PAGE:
Put on the Whole Armor

After Danny finished swinging his stick and practicing his catechism, he came inside, ate dinner, and got into his pajamas and brushed his teeth. When he and his sister Becky were ready for bed, their mom gathered them together for devotions before bed.

“Earlier today, Danny and I talked about being God’s warrior.” His mom said as she opened her Bible. “Just like being a warrior takes more than swinging a stick around, so being God’s warrior takes putting on the whole armor that God gives us.”

“We talked about this in school.” Becky held up her fingers. “There’s the belt of truth, the breastplate of righteousness, the shield of faith, the sword of the Spirit, the helmet of salvation, and the sandals of the preparation of the gospel of peace.”

“Yes, that’s found in the book of Ephesians.” Their mom nodded. “When the apostle Paul wrote about the armor of God to the people living in Ephesus, he was talking about the armor of the Roman soldier. Both he and the Ephesians would have been familiar with Roman soldiers.”

Danny sat up straight. Finally something he did know. “I know about the Romans. They conquered the whole world that everybody knew about, and they had an emperor and big armies.”

“Yes, that’s right, Danny.” His mom smiled at him. “When a Roman soldier put on all of his armor, it weighed about 50 to 60 pounds. It would be tempting to only put on some of the armor to make it easier, just like it is tempting to skip a few pieces of our spiritual armor, but each piece is necessary.”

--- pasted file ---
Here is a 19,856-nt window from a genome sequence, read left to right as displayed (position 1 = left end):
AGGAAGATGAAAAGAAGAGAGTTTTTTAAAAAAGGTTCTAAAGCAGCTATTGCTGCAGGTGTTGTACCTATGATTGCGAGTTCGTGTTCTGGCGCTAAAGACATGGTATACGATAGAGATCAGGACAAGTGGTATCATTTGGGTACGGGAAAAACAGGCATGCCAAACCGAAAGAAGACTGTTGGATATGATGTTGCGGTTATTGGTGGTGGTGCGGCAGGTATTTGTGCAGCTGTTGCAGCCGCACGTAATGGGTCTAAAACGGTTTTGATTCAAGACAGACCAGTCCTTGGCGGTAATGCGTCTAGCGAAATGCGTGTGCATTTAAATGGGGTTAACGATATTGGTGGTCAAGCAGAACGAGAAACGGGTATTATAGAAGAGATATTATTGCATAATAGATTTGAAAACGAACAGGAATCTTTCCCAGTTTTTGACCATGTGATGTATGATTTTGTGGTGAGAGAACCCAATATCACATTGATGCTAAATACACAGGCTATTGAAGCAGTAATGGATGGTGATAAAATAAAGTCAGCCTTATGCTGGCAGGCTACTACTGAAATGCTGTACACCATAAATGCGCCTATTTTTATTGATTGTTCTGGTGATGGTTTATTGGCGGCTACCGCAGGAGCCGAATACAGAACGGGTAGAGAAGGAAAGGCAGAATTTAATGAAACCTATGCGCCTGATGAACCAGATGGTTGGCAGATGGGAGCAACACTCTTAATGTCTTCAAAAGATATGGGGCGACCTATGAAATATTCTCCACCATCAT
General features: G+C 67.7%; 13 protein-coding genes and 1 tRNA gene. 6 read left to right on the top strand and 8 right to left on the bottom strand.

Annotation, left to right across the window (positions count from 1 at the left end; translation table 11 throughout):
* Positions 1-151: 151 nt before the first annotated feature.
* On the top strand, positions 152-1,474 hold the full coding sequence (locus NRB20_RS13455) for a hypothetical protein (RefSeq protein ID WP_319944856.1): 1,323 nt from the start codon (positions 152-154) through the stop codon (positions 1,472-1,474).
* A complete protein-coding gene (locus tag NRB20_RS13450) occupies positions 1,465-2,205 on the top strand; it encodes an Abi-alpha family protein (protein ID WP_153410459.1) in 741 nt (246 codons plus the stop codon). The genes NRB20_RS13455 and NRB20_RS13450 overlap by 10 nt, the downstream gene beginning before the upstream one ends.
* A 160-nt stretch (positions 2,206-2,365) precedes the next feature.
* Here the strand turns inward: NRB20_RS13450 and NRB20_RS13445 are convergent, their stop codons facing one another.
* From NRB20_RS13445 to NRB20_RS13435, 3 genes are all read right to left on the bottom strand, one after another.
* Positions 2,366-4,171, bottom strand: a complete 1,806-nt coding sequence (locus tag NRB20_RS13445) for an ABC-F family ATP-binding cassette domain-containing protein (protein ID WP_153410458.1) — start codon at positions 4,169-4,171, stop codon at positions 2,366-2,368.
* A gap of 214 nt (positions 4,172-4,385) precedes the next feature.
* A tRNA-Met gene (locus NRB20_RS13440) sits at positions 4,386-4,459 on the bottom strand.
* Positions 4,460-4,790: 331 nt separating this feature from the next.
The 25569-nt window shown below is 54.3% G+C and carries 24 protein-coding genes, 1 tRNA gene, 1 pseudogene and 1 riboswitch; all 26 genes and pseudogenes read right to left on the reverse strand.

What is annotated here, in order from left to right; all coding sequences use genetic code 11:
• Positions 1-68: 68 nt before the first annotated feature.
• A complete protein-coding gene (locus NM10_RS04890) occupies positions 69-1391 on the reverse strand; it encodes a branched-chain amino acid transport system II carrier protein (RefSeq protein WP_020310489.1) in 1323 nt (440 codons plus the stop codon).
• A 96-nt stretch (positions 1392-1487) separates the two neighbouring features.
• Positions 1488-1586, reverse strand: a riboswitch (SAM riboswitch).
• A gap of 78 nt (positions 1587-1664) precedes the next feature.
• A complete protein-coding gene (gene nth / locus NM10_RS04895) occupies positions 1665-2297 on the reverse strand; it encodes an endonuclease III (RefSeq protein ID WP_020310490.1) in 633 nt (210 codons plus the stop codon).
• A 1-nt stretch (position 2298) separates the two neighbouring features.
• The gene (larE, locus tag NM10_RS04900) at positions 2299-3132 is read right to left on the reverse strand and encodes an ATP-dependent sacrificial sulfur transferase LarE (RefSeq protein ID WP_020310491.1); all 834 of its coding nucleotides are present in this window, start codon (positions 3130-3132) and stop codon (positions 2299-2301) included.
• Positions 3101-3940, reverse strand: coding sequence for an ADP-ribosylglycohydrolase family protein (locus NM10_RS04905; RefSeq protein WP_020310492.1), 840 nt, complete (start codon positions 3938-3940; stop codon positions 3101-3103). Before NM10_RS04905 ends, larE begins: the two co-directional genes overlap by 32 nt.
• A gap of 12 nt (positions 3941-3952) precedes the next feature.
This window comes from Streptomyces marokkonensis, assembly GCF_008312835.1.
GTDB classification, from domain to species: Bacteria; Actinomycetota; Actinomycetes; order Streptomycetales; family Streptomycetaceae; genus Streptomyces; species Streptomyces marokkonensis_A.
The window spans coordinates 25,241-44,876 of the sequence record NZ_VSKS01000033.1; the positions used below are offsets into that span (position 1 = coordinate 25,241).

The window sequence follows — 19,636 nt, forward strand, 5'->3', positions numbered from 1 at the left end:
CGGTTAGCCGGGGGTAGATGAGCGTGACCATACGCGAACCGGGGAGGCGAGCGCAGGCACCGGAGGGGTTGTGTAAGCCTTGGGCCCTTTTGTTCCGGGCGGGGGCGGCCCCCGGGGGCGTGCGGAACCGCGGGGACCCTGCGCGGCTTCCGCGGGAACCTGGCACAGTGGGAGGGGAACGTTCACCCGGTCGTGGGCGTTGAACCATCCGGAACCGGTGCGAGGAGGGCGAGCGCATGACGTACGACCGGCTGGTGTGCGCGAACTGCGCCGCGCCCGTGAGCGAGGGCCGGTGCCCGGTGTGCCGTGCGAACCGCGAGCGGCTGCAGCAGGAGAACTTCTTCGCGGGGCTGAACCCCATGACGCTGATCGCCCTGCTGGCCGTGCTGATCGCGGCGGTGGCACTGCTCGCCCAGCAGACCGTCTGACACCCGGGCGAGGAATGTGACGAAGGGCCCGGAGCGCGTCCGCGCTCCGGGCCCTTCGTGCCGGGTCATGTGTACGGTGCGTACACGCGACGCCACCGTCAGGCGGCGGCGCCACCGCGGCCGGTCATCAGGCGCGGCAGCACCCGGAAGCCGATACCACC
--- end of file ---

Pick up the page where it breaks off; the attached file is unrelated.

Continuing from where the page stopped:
Danny wrinkled his nose. That Roman armor weighed as much as he did. “That’s a lot of armor.”

“Yes, it was. A Roman soldier had to be dedicated.” His mom put an arm around both of them. “At the time the book of Ephesians was written, a Roman soldier signed up for 25 years at a time, sometimes for even longer. This was at a time when people were only expected to live until they were about 50. During that time, he was encouraged not to marry and not to visit his family. His entire life was dedicated to serving as a soldier.”

“Kind of like how we are supposed to be dedicated to serving God.” Becky said as she leaned against their mom’s shoulder. “It takes up our whole life.”



Questions to think about:

  1. Read Ephesians 6:10–13, Psalm 119:38, and Matthew 16:24 by yourself or with your parents. What does it mean to dedicate our whole life to following God and being a Christian? How is this like being Roman soldier?
  2. Do we carry the burden of our spiritual armor in our own strength? Read Matthew 11:28 by yourself or with your parents.